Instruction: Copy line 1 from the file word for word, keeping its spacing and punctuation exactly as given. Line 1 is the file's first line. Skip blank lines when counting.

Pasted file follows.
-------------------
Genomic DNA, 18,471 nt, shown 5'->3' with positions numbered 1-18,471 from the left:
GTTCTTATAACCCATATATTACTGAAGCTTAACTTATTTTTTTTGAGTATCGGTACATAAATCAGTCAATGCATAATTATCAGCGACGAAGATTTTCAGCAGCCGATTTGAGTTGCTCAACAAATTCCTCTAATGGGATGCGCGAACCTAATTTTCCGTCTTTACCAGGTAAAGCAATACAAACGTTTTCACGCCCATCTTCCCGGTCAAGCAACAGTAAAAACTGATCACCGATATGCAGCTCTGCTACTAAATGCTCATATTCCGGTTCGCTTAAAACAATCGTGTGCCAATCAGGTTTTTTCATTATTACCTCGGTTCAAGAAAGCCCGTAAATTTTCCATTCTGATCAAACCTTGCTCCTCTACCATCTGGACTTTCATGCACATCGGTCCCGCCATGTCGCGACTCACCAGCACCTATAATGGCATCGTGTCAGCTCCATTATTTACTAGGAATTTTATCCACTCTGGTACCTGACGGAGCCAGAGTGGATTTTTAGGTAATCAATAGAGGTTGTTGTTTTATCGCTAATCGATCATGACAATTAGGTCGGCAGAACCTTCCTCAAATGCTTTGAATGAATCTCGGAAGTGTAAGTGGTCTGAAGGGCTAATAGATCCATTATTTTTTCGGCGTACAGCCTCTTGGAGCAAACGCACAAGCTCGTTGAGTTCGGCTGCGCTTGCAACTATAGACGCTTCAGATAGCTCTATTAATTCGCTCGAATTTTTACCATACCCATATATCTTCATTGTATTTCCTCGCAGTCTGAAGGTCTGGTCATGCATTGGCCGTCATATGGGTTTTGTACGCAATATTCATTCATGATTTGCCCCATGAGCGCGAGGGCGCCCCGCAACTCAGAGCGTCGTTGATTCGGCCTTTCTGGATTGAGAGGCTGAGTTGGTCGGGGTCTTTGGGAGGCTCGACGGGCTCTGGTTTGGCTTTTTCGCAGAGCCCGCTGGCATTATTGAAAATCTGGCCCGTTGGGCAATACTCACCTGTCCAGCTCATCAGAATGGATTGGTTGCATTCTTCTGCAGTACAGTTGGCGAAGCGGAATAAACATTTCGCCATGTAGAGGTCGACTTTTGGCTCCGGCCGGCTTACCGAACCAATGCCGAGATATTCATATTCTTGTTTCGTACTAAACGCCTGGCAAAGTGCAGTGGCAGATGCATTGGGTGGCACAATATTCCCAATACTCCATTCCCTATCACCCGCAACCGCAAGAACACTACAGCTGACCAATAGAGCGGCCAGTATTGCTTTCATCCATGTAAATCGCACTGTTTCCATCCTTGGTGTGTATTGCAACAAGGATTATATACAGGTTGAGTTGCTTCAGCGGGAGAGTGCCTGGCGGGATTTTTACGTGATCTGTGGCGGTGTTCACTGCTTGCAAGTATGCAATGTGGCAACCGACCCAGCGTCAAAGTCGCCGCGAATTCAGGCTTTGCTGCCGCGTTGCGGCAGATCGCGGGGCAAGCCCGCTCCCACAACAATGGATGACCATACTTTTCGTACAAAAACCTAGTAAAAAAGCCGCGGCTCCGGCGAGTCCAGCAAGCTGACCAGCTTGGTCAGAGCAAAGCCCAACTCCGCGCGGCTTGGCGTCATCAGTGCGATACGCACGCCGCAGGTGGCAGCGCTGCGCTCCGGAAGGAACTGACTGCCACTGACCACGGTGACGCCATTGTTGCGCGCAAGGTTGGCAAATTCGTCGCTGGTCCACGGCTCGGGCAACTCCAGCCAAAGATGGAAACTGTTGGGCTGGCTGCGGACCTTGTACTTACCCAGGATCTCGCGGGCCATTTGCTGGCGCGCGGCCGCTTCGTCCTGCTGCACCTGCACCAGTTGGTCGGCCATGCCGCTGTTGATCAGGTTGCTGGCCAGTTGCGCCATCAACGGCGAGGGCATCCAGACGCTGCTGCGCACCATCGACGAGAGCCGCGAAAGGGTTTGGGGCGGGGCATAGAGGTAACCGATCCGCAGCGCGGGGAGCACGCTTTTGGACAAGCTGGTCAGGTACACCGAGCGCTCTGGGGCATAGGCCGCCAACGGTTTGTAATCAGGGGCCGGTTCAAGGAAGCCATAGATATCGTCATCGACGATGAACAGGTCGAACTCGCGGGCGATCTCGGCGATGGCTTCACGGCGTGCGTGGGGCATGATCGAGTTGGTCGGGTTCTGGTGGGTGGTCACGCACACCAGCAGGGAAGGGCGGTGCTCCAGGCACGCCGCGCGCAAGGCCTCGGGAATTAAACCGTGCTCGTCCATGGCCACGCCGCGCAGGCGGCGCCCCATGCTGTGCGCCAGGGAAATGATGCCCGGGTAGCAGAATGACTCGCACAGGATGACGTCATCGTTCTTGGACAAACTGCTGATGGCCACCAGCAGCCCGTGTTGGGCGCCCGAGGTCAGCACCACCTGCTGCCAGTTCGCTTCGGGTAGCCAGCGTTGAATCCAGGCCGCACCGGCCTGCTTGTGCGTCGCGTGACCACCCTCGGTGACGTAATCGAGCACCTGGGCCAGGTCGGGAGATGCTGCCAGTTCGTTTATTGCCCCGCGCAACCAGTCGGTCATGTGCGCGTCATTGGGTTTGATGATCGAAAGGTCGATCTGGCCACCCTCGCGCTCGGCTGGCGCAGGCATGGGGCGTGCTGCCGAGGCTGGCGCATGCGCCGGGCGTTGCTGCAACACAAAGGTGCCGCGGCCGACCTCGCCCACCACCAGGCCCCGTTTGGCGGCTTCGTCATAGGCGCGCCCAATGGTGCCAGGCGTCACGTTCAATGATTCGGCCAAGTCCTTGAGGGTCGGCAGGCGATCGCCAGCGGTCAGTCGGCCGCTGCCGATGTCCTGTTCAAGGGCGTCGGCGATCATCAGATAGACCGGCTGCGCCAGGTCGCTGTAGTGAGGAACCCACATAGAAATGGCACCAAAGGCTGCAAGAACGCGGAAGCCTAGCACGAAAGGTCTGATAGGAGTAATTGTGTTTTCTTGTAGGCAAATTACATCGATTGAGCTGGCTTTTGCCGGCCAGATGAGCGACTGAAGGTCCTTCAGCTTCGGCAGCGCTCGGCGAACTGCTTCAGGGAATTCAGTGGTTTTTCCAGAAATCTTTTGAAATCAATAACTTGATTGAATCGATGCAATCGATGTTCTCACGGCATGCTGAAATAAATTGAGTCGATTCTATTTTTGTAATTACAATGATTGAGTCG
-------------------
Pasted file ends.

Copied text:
Genomic DNA, 18,471 nt, shown 5'->3' with positions numbered 1-18,471 from the left: